Today marks the release of an all-new course at lynda.com: Enhancing Underwater Photos with Photoshop. Yes, my dekeQuarium dwellers, you can now go under the sea with Deke and the sharks (as well as jellyfish, angel fish, parrot fish, groupers, octopi, turtles, eels, and, did I mention, sharks?)
The real star of this undersea world is Photoshop itself. Shooting underwater is tricky, and the equipment can be expensive. But you’ll see in this course that Photoshop can sweeten even the simplest of shots, even those taken with the underwater equivalent of a standard point-and-shoot or with a stolen frame from a GoPro video.
And you don’t need to be a member of lynda.com or a seasoned scuba diver to get great tips out of this new course. For instance, the first chapter, "The Moon Jelly," features a creature that lives very near the surface of the sea and the entire chapter is completely unlocked for anyone to watch. Check out this translucent transformation and click on the image to start watching:
Each of the free videos in this chapter have a hidden bonus tip, because, after all, Deke’s got more Photoshop knowledge than there are fish in the sea. (OK, only a minor exaggeration, but I’m creating a mood here.) Here’s what I mean:
In "Selecting a frame from a GoPro movie," you’ll not only see how to isolate an individual frame to develop as a still photo in Photoshop, but you’ll also see how to convert that image to the correct color space.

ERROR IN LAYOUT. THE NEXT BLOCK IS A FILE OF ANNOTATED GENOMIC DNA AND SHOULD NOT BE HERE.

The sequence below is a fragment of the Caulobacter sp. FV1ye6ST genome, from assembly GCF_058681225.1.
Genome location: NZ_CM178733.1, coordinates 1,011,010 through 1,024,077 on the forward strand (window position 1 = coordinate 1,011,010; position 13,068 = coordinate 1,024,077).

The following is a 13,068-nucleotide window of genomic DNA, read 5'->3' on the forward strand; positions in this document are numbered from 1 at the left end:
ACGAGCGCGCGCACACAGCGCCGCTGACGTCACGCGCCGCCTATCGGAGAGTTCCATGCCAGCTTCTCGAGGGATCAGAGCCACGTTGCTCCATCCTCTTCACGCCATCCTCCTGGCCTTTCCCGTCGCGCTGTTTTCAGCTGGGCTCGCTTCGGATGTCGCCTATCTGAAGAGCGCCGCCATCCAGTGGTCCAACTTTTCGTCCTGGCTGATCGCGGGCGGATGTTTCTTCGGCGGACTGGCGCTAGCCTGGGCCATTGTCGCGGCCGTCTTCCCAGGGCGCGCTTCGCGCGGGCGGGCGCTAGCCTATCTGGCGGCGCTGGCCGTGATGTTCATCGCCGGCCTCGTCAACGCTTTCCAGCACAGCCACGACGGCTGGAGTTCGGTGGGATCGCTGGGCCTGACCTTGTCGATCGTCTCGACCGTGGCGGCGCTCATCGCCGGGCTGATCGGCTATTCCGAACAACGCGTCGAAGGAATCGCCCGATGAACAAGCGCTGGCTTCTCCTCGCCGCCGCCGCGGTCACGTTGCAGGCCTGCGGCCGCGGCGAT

In "Correcting contrast with the Overlay blend mode," you’ll not only see how an adjustment layer and blend mode can work in powerful tandem, but you’ll see how to set your own shortcuts to get at this power more efficiently.
In "Turning the ocean a true Caribbean blue," you’ll not only see how to restore what you remember as the correct color, but you’ll also see how to get rid of those pesky automatically generated adjustment layer masks.
In "Enhancing clarity with the High Pass filter," you’ll not only see how to invent your own Clarity, but you’ll also see how to set those big useful thumbnails in the Layers panel.
And, in "Cropping an image that can’t be harmed," you’ll also see how to add more High Pass filter to provide detail sharpening.
(It’s like Deke has provided little shark sucker tips that latch on to his big apex predator advice and come along for the swim.)
There are some other great free movies available as well, each with a useful quick tip for your own underwater adventure shots. Here are a few (with their respective projects in before/after style for your inspiration.)
Selecting the best frame of a fish in motion from the chapter where this queen angel fish gets the royal treatment.
Bring out the the detail in a turtle’s eye. Buddy tip: if you can’t immediately spot Deke under the water, look for the guy with a GoPro-on-a-stick chasing the turtle.
Developing multiple octopi at the same time in Camera Raw, in which Deke works on what may be two different octopi simultaneously. (Or it may have been the same creature seen at the beginning and end of a night snorkel.)
If you’re not a member of lynda.com, and would like to see more of this course, you can sign up for a free 10-day trial at lynda.com/deke, which will give you access to the chapter on this magnificent creature:
See you under the sea, you gorgeous dekeOpuses!